While historians have studied various subsets of women working class, professional, radical, etc. little attention has been paid to the single woman. As journalist Israel documents in this impressive history of single women in America from the Industrial Revolution to modern times, these women have maintained a flourishing subculture, despite attacks and ridicule by the media. While focusing primarily on white, middle-class Manhattan women, Israel draws on a variety of sources movies, popular novels, magazine and newspaper features that shape the single-woman experience for the broader population. B-girls bachelor or bohemian have always been with us, some from lack of marriage prospects, true, but many by preference. Israel says it' s mainly the appeal of the companionship of other women and the desire for independence from marital suppression that keeps these women from tying the knot. Social acceptance of singletons has flip-flopped over the generations. Positive icons, including the emancipated New Woman, settlement house professionals, WWII' s Rosie the Riveter, and liberated ' 70s chicks, have alternated with scary images of frigid, lonely Old Maids staring at their used-up biological clocks. But even as social critics have changed their tunes about how much rope to allow these women, the women themselves brave factory girls, Bowery Girls, shoppies, Greenwich Village bohemians, flappers, Murphy Browns and Bridget Joneses have been tough enough to have it their way. Israel' s witty and provocative look at a topic dear to many women deserves wide readership. Agent, Susan Ramer. (Oct. 16) Forecast: With flashy jacket art and lots of media publicity planned, this empowering book should become a staple in women' s studies programs. Booksellers beware: there is an 11-year-old collection of Wendy Wasserstein' s plays with the same title. (c) Copyright PWxyz, LLC. All rights reserved

Library Journal Review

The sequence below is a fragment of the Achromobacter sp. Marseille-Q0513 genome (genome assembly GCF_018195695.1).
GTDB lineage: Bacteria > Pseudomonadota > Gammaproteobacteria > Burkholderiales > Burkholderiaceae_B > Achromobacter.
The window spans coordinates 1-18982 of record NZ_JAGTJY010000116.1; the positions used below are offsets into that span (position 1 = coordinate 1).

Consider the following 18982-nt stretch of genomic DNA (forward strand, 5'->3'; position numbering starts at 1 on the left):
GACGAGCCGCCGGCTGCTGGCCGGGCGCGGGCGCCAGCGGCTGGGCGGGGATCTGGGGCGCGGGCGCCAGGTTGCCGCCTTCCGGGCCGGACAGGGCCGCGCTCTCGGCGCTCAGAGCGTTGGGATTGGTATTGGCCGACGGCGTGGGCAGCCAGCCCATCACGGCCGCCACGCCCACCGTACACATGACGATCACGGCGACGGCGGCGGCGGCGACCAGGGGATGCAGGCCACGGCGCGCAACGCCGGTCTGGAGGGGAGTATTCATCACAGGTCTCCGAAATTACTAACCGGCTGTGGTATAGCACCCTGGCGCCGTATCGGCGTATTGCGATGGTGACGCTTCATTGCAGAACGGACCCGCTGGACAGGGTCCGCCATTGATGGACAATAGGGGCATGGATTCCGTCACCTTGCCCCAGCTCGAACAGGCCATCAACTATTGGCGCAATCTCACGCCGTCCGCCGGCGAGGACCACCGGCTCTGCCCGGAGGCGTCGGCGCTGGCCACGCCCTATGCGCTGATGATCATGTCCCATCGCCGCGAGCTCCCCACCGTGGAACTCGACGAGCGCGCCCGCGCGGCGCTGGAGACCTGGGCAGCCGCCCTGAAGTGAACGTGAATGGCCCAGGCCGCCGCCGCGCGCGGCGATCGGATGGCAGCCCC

Journalist Israel (Growing Up Fast) writes wittily but reveals few "secrets" about single women in this chronicle of white, never-married women in New York City since the 18th-century. In describing settlement workers and immigrant factory girls, sales clerks and office workers, she draws copiously from standard secondary accounts, and from the popular press she gleans evidence of the derisive stereotypes that accompany the lived experience. As her narrative traverses the century, we encounter "Rosie the Riveter," the desperate women of the 1950s, the liberated witches of the second wave of feminism, and, finally, their disillusioned daughters. Although her bibliography is impressive, this popular history lacks specific citations, and some of her generalizations are misleading. More important, most of the women she discusses are not single so much as not yet married; she says little about the mature single woman, the divorcee, the widow, or the women who cohabit without marriage and virtually nothing about black women, who are more likely to live unmarried throughout adulthood. Still, libraries might consider. Morrow plans a major marketing campaign, and urban public libraries will likely experience a demand.-Cynthia Harrison, George Washington Univ., Washington, DC (c) Copyright 2010. Library Journals LLC, a wholly owned subsidiary of Media Source, Inc. No redistribution permitted.